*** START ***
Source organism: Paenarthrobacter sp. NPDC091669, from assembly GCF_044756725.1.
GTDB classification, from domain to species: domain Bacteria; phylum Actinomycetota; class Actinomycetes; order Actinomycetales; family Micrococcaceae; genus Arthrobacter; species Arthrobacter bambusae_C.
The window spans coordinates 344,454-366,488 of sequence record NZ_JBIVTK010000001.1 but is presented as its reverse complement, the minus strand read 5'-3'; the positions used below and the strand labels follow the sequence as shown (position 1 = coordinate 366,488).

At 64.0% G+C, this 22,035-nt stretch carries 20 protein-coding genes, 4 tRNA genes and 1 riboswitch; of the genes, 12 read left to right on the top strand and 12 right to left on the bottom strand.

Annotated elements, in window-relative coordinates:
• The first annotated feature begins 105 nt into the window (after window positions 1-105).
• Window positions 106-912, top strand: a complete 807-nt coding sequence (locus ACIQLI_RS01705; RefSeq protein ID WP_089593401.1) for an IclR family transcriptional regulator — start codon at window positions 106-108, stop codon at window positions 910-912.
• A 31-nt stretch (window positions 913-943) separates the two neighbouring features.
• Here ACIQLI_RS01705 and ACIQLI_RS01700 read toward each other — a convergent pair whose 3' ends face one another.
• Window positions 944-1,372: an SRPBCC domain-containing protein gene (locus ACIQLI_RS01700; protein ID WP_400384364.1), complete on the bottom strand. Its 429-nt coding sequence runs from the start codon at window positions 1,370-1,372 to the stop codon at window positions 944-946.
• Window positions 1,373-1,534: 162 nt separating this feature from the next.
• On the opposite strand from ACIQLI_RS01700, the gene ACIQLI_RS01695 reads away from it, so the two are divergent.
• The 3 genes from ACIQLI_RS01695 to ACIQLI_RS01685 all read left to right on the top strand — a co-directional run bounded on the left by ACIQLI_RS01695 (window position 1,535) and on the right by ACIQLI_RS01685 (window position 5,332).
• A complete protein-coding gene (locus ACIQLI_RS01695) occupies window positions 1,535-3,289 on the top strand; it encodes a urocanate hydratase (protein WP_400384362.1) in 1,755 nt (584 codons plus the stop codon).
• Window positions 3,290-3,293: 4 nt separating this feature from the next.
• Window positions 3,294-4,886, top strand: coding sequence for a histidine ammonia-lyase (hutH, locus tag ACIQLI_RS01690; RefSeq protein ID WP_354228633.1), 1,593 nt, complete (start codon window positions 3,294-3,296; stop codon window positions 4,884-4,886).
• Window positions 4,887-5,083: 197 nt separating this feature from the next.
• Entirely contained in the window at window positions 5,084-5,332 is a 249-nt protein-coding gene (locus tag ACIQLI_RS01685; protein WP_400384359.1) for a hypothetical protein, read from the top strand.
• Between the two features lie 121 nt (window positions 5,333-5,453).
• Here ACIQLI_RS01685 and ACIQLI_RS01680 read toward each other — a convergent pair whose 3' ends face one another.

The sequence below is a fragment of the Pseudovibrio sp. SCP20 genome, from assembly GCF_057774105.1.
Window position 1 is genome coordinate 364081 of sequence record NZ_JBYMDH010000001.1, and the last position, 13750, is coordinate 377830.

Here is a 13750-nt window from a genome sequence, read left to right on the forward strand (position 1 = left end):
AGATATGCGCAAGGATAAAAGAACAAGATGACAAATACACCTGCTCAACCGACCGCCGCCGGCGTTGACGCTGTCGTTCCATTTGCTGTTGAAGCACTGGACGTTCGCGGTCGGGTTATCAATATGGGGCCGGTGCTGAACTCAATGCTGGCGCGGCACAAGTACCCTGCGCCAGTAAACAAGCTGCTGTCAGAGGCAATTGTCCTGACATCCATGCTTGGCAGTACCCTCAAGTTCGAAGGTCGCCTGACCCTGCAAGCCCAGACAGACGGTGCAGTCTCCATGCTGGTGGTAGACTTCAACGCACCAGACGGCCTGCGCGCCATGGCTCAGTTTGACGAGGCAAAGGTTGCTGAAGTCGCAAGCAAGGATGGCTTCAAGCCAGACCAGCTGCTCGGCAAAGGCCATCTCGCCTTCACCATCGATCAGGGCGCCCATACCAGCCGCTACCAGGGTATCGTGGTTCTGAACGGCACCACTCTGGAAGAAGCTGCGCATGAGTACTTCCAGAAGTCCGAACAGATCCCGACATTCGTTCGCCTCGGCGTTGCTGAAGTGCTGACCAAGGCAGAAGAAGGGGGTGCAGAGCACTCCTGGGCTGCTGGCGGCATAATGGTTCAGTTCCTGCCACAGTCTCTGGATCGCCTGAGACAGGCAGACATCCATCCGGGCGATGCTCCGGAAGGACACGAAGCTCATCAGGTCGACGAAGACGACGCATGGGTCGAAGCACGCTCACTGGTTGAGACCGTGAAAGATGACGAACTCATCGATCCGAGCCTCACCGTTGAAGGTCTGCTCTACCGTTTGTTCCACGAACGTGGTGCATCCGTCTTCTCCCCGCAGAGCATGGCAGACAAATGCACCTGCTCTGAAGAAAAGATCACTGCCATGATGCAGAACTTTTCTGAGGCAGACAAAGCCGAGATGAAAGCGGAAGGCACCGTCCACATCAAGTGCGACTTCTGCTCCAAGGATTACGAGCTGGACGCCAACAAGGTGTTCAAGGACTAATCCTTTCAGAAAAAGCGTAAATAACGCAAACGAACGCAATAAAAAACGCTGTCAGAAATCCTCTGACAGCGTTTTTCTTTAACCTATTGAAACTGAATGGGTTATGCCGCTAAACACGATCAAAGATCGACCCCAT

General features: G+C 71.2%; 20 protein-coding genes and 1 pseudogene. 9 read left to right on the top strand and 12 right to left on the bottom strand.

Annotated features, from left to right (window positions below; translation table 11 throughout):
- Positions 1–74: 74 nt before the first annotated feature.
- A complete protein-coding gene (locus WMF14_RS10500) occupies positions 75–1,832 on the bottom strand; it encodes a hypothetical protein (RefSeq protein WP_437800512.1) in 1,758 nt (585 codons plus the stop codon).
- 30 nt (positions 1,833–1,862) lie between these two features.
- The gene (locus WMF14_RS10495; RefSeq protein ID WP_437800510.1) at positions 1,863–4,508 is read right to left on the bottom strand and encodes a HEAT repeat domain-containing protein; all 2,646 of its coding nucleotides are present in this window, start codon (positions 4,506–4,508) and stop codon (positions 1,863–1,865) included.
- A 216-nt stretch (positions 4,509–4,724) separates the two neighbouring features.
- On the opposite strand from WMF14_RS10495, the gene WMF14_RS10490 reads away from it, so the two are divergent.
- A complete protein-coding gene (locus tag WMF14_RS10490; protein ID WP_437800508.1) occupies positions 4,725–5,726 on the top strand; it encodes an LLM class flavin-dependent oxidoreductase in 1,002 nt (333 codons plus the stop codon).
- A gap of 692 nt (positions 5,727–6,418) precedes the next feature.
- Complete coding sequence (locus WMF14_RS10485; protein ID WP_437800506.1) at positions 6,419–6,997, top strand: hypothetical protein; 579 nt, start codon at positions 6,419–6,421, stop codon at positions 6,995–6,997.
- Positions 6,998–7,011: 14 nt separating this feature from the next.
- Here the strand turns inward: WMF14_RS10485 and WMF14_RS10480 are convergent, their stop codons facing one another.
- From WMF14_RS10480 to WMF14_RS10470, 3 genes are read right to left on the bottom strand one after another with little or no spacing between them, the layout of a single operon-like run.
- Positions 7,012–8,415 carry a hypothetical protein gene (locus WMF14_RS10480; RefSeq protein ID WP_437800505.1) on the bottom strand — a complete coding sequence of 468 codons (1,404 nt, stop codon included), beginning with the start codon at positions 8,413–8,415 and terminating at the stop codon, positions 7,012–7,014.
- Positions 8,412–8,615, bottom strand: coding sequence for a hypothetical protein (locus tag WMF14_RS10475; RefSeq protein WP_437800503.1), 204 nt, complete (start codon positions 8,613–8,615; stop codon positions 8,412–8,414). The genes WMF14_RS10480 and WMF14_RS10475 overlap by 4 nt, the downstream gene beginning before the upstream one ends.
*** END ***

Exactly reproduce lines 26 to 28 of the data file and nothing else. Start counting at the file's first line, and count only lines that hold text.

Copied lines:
Annotated features, from left to right (window positions below; translation table 11 throughout):
- Positions 1–74: 74 nt before the first annotated feature.
- A complete protein-coding gene (locus WMF14_RS10500) occupies positions 75–1,832 on the bottom strand; it encodes a hypothetical protein (RefSeq protein WP_437800512.1) in 1,758 nt (585 codons plus the stop codon).